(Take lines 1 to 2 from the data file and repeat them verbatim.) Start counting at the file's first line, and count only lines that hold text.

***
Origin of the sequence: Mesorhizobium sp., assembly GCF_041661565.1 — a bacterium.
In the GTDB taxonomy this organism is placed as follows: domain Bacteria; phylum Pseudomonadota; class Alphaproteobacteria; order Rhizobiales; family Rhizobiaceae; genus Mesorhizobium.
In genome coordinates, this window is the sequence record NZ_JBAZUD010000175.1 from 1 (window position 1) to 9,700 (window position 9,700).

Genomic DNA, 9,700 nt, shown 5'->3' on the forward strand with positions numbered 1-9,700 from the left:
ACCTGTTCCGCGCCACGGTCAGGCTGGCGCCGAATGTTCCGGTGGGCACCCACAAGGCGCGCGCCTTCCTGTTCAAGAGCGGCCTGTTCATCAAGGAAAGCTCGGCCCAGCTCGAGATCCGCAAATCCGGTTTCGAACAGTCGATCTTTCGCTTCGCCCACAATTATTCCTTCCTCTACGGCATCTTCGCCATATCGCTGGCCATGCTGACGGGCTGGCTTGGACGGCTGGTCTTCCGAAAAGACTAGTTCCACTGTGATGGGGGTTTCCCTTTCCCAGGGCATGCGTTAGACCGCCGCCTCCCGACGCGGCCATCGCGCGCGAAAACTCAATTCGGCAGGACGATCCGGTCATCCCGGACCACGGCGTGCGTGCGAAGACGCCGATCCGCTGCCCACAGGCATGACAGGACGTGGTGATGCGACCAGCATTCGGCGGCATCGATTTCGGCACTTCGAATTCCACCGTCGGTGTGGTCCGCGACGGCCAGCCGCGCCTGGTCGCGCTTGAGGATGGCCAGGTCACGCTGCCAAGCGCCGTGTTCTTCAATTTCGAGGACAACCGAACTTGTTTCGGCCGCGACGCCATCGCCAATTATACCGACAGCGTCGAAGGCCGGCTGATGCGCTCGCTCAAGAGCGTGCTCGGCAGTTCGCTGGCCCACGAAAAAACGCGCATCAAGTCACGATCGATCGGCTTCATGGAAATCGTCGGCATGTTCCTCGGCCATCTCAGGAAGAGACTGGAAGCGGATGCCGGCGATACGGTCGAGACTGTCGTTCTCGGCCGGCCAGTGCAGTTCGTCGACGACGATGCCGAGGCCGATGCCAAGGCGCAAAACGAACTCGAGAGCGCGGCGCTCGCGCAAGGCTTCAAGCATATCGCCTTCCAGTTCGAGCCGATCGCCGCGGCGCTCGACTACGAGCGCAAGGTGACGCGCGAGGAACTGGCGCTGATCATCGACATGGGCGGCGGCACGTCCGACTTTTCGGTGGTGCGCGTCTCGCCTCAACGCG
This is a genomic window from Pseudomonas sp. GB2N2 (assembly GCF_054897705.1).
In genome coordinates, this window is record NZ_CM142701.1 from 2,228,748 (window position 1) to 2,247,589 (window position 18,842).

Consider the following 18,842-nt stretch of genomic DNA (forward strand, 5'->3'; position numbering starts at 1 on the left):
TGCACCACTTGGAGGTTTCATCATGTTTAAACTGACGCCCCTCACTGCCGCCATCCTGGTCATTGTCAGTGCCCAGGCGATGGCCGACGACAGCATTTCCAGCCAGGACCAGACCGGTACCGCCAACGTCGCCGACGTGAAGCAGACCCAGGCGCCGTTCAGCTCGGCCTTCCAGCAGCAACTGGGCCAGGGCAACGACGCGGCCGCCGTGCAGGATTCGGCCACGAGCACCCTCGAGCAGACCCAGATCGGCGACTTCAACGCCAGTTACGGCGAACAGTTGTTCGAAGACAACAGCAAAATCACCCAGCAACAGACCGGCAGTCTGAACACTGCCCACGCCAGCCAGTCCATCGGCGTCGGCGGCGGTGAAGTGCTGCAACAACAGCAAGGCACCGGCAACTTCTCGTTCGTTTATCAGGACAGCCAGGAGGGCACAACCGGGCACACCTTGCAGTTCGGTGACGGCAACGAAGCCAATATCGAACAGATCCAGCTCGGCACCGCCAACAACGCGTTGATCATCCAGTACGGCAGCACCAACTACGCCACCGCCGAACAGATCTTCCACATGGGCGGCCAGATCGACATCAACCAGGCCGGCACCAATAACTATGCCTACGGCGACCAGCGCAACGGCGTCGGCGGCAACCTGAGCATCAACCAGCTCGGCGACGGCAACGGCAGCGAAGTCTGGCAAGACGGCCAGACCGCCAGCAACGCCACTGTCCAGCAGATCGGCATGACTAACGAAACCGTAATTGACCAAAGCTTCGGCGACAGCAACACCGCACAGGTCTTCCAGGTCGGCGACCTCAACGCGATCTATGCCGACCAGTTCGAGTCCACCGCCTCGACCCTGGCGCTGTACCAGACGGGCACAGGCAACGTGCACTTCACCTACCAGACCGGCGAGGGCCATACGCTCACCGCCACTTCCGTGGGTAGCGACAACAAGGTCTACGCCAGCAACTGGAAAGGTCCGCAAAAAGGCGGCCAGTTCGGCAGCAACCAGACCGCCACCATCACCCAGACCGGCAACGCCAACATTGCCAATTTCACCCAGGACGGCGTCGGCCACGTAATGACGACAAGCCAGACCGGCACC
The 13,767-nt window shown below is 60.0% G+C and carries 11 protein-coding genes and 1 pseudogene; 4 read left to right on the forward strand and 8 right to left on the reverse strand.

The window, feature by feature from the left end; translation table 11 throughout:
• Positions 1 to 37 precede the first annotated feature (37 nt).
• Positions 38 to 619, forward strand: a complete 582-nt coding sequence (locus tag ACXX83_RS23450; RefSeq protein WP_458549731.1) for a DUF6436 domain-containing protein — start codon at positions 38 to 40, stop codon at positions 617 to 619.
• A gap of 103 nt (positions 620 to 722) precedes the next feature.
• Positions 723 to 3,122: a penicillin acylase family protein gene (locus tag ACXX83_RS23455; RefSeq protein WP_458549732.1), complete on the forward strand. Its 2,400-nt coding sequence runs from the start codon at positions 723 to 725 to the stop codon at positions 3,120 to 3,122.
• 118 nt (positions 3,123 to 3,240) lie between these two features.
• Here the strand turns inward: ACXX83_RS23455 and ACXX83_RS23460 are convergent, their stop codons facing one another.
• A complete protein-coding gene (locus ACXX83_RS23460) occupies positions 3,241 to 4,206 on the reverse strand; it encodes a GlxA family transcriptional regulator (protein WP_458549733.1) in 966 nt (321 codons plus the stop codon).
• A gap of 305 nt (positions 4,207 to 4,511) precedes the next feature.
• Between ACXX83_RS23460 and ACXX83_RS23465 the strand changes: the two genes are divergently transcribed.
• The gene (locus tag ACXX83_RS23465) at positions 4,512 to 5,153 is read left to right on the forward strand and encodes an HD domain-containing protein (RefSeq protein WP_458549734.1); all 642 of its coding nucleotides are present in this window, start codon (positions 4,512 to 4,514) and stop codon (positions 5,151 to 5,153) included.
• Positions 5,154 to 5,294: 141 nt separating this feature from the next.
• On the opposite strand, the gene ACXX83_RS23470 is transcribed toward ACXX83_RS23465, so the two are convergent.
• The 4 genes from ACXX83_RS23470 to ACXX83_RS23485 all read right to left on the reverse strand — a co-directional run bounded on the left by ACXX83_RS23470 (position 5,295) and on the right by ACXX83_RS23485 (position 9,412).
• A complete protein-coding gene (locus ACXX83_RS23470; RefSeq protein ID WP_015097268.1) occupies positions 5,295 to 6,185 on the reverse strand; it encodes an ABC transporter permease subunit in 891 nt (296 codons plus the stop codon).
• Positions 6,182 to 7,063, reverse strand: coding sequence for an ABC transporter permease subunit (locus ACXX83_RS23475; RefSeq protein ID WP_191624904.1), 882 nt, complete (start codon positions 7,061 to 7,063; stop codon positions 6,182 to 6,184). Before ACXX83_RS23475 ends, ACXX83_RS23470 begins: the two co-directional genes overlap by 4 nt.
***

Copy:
Origin of the sequence: Mesorhizobium sp., assembly GCF_041661565.1 — a bacterium.
In the GTDB taxonomy this organism is placed as follows: domain Bacteria; phylum Pseudomonadota; class Alphaproteobacteria; order Rhizobiales; family Rhizobiaceae; genus Mesorhizobium.